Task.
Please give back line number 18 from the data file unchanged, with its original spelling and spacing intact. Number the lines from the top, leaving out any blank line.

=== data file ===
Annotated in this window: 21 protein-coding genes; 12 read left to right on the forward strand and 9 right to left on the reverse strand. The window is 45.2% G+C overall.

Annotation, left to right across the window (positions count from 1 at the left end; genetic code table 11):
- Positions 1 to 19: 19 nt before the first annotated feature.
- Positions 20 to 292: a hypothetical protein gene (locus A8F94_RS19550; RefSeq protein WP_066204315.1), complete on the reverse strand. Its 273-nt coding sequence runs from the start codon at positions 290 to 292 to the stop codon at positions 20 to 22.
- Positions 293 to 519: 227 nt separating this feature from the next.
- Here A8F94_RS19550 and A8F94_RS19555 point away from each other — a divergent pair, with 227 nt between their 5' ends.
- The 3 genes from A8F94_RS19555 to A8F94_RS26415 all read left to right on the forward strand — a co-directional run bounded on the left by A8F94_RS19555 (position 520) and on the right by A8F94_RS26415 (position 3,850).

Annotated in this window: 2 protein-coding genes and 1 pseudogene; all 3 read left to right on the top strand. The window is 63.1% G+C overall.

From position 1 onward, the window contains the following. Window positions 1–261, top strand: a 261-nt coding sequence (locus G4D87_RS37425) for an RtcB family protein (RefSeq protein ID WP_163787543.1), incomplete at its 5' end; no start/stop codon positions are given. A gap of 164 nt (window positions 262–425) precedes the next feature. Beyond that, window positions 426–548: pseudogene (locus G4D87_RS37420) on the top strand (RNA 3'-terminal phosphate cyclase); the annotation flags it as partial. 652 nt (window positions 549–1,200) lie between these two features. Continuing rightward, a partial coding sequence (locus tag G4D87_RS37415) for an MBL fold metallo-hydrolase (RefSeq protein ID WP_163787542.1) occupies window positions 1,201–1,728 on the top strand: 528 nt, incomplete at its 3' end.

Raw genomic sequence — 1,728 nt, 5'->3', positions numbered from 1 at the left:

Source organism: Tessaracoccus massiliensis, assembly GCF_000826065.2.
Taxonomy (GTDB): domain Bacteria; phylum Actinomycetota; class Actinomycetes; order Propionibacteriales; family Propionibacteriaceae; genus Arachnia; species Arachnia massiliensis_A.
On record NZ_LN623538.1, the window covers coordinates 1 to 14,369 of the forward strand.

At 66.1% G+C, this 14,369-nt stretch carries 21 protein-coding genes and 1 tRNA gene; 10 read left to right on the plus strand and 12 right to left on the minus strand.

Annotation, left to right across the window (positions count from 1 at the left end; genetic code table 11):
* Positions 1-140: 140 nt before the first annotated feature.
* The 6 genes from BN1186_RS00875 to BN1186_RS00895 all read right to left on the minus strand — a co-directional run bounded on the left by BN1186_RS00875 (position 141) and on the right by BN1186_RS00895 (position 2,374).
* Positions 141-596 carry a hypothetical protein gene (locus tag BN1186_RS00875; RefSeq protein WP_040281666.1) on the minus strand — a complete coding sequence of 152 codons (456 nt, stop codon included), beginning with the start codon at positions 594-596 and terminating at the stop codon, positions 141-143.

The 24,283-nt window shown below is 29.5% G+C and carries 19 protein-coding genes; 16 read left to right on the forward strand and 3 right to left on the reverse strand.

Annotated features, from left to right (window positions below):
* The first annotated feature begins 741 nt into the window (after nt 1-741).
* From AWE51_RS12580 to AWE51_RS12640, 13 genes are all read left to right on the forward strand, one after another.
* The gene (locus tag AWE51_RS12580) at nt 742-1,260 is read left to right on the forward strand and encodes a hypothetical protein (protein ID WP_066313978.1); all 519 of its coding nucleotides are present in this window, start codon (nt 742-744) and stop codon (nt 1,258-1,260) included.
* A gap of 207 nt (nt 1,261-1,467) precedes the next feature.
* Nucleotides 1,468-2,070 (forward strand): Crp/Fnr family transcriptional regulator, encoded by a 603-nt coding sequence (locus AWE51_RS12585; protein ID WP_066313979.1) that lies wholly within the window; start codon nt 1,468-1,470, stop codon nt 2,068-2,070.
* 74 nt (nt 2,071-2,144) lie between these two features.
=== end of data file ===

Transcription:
* Positions 141-596 carry a hypothetical protein gene (locus tag BN1186_RS00875; RefSeq protein WP_040281666.1) on the minus strand — a complete coding sequence of 152 codons (456 nt, stop codon included), beginning with the start codon at positions 594-596 and terminating at the stop codon, positions 141-143.